They say the eyes are a window unto the soul, but anyone trying to peep will just see themselves if you’re wearing mirror lens sunglasses. The mirrored surface does more than prevent your loved one from knowing you fell asleep, however.
Its reflective surface actually repels light more efficiently than tinted lenses and tends to be quite durable.
The lower levels of light entering the eye also mean an improved field of vision, and you can get prescription tinted lenses so you can replace your regular glasses outdoors without things getting blurry.
7. Photochromic Lens
Chances are, you’ve seen this type of sunglasses quite often without realizing it. Photochromic lenses are often used for prescription glasses and remain clear indoors.
However, once you walk out into a bright light, the lenses darken, turning your glasses into sunglasses instantly.
8. Plastic Lens
Perhaps the most common lens type in sunglasses, plastic lenses won’t shatter like glass and offer better clarity than polycarbonate at a much lower price. Unfortunately, you get what you pay for, and plastic lenses are notoriously easy to scratch.
They also need to be coated to provide any UV protection. Plastic lenses are often tinted, allowing regular glasses to double as sunglasses. Your dentist may even hand you a pair during your next cleaning.
9. Polarized Lens
Designed to help reduce eye strain, polarized lens sunglasses are highly popular in sports and occupations where glare can affect your vision.
They’re great at the beach or in snowy settings, but are also often used by drivers to help them see the road on sunny days. They can be purchased in a range of colors, with darker shades creating a more polarized effect.
Wearing these can also allow you to see colors more clearly, making them perfect for vacations in exotic locations.
10. Polycarbonate Lens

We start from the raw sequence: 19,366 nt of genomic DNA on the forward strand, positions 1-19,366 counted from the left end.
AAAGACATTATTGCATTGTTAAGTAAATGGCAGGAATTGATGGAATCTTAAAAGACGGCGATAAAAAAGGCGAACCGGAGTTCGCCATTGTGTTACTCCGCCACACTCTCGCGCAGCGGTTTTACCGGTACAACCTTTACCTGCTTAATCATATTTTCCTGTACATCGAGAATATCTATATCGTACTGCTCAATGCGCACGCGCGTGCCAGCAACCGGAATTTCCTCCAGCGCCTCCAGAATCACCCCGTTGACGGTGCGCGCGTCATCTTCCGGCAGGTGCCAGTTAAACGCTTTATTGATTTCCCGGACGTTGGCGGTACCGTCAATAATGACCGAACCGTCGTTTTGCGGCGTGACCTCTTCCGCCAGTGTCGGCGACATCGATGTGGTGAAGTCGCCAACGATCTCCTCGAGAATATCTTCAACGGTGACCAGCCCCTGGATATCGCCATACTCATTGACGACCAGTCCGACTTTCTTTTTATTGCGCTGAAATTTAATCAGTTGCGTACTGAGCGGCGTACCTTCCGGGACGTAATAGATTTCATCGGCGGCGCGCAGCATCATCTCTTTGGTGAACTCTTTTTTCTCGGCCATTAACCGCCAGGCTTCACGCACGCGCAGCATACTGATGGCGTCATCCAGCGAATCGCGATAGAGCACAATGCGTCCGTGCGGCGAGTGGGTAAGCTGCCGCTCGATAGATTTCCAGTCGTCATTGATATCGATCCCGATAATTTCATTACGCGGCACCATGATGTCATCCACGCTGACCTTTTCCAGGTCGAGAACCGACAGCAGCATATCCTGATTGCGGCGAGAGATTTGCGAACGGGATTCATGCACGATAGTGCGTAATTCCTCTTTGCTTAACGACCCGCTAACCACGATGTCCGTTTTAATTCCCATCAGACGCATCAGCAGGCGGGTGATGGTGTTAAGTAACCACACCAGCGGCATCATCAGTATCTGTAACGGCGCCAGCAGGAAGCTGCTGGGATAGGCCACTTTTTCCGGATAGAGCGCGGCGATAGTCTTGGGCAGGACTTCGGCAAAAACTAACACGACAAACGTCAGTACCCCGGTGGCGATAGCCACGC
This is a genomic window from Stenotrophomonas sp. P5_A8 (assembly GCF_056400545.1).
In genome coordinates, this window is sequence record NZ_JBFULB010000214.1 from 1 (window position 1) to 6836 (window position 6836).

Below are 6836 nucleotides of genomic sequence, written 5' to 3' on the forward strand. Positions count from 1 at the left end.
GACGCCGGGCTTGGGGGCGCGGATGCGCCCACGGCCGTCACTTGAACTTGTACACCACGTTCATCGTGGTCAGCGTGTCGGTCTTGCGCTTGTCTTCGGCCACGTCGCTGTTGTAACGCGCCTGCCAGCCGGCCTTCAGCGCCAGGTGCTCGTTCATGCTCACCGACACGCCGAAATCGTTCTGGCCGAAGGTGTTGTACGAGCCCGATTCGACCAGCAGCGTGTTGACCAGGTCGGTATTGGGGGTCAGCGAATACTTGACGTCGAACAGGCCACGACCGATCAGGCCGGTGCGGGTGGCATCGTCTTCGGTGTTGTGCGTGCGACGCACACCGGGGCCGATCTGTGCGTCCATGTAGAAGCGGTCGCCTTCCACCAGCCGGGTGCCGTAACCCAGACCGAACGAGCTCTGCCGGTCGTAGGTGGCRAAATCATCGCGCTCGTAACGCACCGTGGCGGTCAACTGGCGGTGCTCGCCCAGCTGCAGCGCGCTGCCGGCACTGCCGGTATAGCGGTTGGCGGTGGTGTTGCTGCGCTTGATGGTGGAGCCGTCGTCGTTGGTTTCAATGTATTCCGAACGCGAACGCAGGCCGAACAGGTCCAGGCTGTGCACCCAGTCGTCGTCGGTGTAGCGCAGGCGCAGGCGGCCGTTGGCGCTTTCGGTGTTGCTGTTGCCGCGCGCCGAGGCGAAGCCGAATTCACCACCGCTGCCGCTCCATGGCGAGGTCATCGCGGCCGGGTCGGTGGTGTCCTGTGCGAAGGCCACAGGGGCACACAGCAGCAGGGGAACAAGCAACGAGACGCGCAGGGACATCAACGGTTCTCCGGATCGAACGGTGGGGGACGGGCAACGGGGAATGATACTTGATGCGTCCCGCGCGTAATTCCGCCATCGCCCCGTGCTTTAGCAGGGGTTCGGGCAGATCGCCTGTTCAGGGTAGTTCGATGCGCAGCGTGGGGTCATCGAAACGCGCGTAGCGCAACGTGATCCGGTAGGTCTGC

Highly popular in the 1980s, polycarbonate lenses are not as common in sunglasses now but can be found in safety lenses, goggles, and both glasses and sunglasses for kids.
The material is ten times stronger than glass but without the shatter risk. It also automatically gives 100 percent UV protection without needing an additional coating, making polycarbonate sunglasses one of the best choices for daily wear.
11. Reading Sunglasses
If you’re reading this article outside while sipping some mint julep, chances are, you’re wearing reading sunglasses. These are simply reading glasses that come with polarized or tinted lenses, allowing you to enjoy a food book without changing eyewear.
12. Tinted Lens
The classic tinted lens sunglasses are made by adding a pigmented dye to the lenses. Unlike regular colored sunglasses, darker tints on a pair of tinted sunglasses also add more UV protection.
While they can be found in several colors, most tinted sunglasses are brown or grey.
13. UV Lens
Ultraviolet radiation is good for the body in small doses, but can cause a lot of harmful effects when you’re exposed to too much of it. This includes potential eye damage.
Many sunglasses out there are listed as UV 400 and have lenses that can protect up to 100 percent of both UVA and UVB.